While an undergrad at BYU I had the privilege to work as an intern for the LDS Church’s Historic Sites Committee. For two summers I assisted them in their preparation to restore Joseph and Emma’s home in Harmony, PA. (The home was completed last year.) My primary job was to investigate the translation of the Book of Mormon, which gave me the chance to dig into all the sources related to Joseph Smith’s seer stones. (I was thrilled to see that the restored Harmony home features a seer stone and hat to represent this more historically-accurate understanding of this important event.) It was not a shock for me, then, when the LDS Church released high-resolution photos of one of those stones, accompanying a new volume in the Joseph Smith Papers Project. I was even invited on RadioWest to discuss these stones and their importance. It was exciting to see us reckon with this history.
But this was likely new information for a majority of Mormons. Shocking, even. The Book of Mormon’s translation process had long been depicted as something that happened without such “folkloric” elements, and seer stones were of the realm of Mark Hoffman and South Park. But there it was: the seer stone, in all its glory. A carefully-written Ensign essay accompanied the images, but a lot of explanation was still required.
That’s where Joseph Smith’s Seer Stones comes in. The authors, Michael MacKay and Nicholas Frederick, both teach religious education at BYU. They are used to explaining difficult topics to church members. And their primary goal, as I see it, is to “domesticate” controversial matters. Mark Ashust-McGee used this word in his preface, where he calls the book a “friendly introduction” for Latter-day Saints (xiii). The fact that copies of this book, whose cover displays a bright image of the seer stone, will be front and center in Deseret Book, is a work of domestication indeed. (And something that would have been unthinkable a decade ago!) And the numerous images commissioned for the volume don an excellent job depicting what a faith-promoting vision can look like, which should hopefully replace the embarrassingly outdated illustrations that still appear in official sources.
But the book does more than just domesticate the stone itself. It also works to domesticate controversial sources. This includes contemporary accounts from Joseph Smith’s day that discuss his treasure-digging, as well as scholarly work written in recent decades by historians like Michael Quinn and Dan Vogel. These works used to be dismissed as mere anti-Mormonism. There is something striking about finding a chart that traces Joseph Smith’s treasure-digging expeditions, based on the work of Dan Vogel, in a book published by Deseret Book.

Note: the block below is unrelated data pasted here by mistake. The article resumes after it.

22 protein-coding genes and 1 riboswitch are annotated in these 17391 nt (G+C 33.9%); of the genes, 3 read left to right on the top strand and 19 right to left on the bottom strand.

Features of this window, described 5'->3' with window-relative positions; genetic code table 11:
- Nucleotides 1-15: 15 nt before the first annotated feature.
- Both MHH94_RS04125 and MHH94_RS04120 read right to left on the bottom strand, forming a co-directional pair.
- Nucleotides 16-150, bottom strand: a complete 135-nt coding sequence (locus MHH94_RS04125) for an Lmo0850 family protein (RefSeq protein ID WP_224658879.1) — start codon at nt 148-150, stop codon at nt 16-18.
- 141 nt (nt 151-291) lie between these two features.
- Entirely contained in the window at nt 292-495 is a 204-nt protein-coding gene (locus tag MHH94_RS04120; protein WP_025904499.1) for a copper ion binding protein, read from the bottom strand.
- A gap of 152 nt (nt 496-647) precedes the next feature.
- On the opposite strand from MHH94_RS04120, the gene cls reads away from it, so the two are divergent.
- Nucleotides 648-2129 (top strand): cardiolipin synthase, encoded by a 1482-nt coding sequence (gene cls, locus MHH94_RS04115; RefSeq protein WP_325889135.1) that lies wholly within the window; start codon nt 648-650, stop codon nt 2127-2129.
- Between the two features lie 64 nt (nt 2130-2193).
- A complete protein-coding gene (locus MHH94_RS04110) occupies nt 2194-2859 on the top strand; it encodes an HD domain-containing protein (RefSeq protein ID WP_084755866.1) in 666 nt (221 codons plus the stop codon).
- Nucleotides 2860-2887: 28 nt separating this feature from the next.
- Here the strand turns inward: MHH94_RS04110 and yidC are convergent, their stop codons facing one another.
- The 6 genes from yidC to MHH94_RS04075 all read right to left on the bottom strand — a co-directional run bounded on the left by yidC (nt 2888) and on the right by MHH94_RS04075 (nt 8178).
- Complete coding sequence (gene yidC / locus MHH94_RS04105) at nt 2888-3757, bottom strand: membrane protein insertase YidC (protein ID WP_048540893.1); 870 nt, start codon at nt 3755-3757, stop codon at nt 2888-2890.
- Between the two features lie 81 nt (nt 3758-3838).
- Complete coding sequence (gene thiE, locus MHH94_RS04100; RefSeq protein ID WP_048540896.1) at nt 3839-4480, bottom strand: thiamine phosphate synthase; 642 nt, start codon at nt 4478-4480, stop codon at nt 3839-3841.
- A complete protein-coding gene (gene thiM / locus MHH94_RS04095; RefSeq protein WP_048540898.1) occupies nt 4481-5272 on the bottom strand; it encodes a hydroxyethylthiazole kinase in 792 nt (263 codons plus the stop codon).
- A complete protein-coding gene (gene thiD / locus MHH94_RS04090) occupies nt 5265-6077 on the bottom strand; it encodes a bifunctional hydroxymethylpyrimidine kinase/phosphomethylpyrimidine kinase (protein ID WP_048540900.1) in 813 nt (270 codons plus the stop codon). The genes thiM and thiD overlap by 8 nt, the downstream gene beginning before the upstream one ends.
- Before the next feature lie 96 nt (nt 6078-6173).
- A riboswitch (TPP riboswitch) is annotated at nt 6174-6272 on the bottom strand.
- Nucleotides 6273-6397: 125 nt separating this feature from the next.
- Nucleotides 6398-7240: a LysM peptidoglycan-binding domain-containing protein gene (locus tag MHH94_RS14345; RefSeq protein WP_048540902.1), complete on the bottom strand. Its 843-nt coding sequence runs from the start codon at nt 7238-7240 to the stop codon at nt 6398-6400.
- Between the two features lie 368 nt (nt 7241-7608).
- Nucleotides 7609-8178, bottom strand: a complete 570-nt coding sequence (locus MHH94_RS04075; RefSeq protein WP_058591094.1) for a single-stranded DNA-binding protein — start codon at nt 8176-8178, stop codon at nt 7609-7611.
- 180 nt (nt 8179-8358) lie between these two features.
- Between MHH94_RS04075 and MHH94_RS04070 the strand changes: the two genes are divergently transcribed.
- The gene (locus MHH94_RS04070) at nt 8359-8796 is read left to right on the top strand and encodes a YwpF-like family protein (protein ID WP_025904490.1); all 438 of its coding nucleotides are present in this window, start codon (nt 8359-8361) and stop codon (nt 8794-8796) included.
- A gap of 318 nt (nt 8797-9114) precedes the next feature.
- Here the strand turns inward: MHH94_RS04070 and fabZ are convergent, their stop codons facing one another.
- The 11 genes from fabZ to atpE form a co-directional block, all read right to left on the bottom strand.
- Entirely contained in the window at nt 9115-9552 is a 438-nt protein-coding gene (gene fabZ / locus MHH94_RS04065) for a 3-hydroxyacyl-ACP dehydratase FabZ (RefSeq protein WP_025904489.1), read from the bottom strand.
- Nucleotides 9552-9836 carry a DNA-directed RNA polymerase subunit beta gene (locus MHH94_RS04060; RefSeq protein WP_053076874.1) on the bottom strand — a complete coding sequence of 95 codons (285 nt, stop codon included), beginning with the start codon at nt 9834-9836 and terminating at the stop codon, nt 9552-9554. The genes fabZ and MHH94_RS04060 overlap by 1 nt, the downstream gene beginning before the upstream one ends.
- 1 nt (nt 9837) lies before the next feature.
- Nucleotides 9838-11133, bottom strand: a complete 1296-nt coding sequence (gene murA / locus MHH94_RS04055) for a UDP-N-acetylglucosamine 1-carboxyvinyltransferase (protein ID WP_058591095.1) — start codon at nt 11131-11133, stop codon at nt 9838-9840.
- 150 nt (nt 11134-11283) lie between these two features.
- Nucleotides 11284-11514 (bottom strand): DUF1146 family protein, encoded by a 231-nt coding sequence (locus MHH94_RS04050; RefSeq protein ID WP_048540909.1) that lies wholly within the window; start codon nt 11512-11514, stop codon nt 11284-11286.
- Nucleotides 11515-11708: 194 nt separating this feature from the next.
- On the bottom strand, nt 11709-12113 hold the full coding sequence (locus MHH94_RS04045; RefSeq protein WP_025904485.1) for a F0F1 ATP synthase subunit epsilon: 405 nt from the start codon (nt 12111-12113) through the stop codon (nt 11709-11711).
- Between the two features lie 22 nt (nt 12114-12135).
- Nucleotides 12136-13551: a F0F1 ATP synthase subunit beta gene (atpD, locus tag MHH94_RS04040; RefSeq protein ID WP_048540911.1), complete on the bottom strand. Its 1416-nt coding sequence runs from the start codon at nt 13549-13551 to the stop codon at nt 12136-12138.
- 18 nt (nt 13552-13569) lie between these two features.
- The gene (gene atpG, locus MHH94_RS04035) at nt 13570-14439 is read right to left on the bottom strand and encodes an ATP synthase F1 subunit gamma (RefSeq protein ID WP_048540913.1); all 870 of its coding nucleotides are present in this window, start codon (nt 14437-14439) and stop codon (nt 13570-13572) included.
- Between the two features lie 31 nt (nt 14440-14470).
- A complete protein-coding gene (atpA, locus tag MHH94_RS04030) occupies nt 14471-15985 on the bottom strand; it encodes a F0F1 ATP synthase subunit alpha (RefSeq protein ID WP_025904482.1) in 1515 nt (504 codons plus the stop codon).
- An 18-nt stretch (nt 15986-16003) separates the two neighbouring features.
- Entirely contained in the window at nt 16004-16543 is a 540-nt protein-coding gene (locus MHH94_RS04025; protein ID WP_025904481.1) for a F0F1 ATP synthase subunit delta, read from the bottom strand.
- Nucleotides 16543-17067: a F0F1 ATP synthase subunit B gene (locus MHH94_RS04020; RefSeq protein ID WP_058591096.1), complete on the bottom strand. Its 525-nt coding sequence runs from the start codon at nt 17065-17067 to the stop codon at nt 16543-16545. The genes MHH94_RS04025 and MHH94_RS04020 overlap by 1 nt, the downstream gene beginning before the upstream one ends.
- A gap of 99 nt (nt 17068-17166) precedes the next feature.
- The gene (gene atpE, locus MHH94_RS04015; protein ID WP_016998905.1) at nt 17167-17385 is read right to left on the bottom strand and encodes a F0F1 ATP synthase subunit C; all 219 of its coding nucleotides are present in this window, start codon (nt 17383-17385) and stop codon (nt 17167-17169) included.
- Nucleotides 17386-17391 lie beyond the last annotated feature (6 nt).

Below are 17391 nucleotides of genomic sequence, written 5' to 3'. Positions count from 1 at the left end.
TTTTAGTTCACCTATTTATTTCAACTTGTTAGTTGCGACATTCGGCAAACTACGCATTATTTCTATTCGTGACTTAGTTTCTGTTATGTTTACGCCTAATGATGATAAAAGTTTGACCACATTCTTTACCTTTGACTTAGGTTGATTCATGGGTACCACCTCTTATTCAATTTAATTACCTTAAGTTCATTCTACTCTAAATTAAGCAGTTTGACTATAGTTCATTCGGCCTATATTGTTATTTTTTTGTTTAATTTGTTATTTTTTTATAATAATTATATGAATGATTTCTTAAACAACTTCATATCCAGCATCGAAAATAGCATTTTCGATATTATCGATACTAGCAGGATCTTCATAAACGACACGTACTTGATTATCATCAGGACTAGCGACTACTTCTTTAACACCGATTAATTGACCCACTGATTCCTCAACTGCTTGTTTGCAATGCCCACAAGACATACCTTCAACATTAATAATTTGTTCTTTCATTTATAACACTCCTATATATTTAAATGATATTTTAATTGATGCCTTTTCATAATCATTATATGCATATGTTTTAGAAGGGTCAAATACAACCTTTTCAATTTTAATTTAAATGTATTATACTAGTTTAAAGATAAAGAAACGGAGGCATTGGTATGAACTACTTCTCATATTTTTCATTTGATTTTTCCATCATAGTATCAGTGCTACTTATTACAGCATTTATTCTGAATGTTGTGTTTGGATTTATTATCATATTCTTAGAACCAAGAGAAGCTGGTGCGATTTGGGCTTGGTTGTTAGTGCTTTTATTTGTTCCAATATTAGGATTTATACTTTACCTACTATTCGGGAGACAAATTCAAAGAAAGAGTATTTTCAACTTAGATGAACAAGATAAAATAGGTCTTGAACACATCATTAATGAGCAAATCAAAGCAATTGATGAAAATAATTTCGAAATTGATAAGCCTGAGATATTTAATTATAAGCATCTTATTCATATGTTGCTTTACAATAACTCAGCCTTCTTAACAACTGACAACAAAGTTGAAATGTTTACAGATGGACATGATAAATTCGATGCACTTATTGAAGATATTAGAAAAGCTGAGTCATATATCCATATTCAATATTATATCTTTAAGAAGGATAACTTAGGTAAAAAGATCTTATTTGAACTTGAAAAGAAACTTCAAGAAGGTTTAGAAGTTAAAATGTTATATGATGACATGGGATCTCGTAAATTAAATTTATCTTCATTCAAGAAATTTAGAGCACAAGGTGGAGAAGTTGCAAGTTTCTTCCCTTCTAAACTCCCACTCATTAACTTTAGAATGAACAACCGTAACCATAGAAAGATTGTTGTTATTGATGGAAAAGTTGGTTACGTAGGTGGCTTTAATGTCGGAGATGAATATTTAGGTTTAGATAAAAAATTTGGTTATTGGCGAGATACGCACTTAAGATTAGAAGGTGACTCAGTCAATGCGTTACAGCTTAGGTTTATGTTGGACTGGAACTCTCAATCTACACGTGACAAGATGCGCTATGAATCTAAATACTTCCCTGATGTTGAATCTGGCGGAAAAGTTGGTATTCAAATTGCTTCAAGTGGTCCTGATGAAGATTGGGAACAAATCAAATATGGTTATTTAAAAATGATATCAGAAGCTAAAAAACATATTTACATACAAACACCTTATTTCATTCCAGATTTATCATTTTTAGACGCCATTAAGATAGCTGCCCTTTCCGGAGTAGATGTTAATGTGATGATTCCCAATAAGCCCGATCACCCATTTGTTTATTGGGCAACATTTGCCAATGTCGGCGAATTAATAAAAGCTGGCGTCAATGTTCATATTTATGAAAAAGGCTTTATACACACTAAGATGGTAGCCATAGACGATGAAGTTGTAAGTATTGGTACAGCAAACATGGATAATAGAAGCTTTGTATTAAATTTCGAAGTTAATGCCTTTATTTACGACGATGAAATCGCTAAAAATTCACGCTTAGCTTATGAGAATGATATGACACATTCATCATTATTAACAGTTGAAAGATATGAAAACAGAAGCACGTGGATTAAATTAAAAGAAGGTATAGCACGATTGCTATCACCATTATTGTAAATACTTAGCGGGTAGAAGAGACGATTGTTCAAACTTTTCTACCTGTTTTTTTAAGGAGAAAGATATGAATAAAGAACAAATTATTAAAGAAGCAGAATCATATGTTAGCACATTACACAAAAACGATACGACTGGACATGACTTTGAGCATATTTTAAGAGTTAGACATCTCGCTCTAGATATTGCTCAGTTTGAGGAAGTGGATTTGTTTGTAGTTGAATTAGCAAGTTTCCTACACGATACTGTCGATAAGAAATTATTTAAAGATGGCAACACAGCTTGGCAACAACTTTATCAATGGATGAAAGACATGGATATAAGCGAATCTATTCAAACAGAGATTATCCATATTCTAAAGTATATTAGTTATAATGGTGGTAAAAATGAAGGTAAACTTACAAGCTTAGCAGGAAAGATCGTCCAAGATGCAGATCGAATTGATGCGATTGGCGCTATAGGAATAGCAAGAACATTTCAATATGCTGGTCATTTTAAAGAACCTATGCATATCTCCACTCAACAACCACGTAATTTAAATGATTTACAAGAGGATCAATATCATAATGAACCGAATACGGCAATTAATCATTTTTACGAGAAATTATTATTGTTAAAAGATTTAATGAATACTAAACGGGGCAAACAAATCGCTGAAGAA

The book is at its best when it is translating historical lessons to Mormon readers. The rhetoric invoked by the authors is one of a friendly tutor, introducing Mormons to what “scholars” have said on this or that. Readers become well familiar with Nathan Hatch, Jon Butler, and Alan Taylor. Chapter 3, which spends a lot of time on the sources documenting how Smith found his various seer stones, is an excellent walk-through of the historical method. Rather than trying to give definitive answers to various perplexing questions, the authors are satisfied with presenting the evidence and competing interpretations and then allowing the readers to decide. This, I think, is the right approach. We, as an LDS community, need to learn to embrace the messiness of history.
There are certain points in the book where the goal is not just to translate scholarly literature to faithful saints, but also to explore “what the future of scholarly literature may look like” concerning the stones and their meanings (45). It is here that I thought the authors came up short. Attempting to speak to two audiences is a daunting and nearly impossible task. One example of these irreconcilable approaches is seen in the rigorous investigation into who possessed which seer stone on the one hand, followed by the highly speculative section that attempt to determine which seer stone in the Book of Mormon was the one Joseph Smith inherited on the other. Scholars will appreciate the former, but likely raise an eyebrow to the latter. Which is fine—I’m of the opinion that books work best when they have a well defined audience. The problem arises when you claim to have two.
That isn’t to say scholars won’t find good use in this volume. The tedious overview of primary sources is a wonderful introduction to the topic. And the annotated bibliography at the end of the book, one of many helpful and overly-nerdy appendixes over which source geeks can unite, is worth the price of the volume. At the least, this book is an immensely helpful reference book for historians. It’s just that historians aren’t the primary audience.
Which is, I think, how it should be. The LDS community needs this book. It is a model of how responsible and faithful scholarship should be written. Let’s hope it gets the audience it deserves.